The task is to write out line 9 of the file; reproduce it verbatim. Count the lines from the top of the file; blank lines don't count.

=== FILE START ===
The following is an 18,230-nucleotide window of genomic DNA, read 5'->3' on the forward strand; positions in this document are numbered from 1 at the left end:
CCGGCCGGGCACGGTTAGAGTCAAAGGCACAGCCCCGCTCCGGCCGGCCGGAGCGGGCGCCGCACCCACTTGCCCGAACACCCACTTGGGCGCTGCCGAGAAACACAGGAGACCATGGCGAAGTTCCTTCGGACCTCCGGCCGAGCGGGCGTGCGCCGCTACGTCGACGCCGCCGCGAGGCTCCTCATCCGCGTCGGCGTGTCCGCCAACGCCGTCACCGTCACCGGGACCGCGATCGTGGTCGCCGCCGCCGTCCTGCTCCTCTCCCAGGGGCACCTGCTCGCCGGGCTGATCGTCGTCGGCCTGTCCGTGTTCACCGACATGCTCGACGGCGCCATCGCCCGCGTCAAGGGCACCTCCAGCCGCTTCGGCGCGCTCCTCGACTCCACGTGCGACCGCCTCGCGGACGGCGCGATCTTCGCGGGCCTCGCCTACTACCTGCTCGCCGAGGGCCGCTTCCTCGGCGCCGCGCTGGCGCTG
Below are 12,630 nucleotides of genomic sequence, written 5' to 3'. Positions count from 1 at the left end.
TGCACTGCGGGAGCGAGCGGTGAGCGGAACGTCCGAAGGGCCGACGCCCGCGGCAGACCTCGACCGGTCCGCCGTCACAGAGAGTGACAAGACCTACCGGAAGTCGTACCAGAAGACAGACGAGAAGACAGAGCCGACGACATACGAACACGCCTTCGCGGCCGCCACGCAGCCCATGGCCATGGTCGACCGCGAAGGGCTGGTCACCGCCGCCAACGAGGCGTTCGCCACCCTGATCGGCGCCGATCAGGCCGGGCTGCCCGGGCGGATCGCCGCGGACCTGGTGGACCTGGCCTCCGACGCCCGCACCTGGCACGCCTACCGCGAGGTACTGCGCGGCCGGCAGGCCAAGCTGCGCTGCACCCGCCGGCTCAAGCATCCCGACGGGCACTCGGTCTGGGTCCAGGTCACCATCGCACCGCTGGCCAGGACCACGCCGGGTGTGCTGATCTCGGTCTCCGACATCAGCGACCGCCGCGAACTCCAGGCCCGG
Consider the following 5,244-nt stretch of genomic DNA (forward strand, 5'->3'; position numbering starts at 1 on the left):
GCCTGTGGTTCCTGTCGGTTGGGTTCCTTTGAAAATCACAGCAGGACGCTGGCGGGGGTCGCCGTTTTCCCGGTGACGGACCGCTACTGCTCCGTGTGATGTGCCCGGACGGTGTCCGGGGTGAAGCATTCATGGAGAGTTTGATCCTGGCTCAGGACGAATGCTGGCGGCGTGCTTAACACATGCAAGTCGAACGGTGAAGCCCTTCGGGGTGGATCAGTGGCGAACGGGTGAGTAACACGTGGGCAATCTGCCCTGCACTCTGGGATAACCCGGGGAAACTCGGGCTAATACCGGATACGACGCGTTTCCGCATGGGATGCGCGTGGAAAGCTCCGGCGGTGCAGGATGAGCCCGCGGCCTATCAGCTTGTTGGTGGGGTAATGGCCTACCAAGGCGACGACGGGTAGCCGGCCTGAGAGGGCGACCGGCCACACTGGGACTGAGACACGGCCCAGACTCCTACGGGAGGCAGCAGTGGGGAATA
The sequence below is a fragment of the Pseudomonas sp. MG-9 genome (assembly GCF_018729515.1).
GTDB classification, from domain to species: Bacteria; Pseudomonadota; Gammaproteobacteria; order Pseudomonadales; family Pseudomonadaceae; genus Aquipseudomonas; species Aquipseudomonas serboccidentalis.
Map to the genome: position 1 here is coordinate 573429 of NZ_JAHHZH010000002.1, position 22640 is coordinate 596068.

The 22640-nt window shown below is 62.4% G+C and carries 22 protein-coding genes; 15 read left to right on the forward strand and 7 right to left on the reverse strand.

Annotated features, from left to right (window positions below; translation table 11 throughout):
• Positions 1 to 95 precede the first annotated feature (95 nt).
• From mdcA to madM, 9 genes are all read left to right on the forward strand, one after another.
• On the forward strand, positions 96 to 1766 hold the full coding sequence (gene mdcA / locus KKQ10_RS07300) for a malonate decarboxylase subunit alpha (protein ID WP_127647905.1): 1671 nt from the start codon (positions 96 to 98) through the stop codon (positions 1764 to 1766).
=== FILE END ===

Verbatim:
Map to the genome: position 1 here is coordinate 573429 of NZ_JAHHZH010000002.1, position 22640 is coordinate 596068.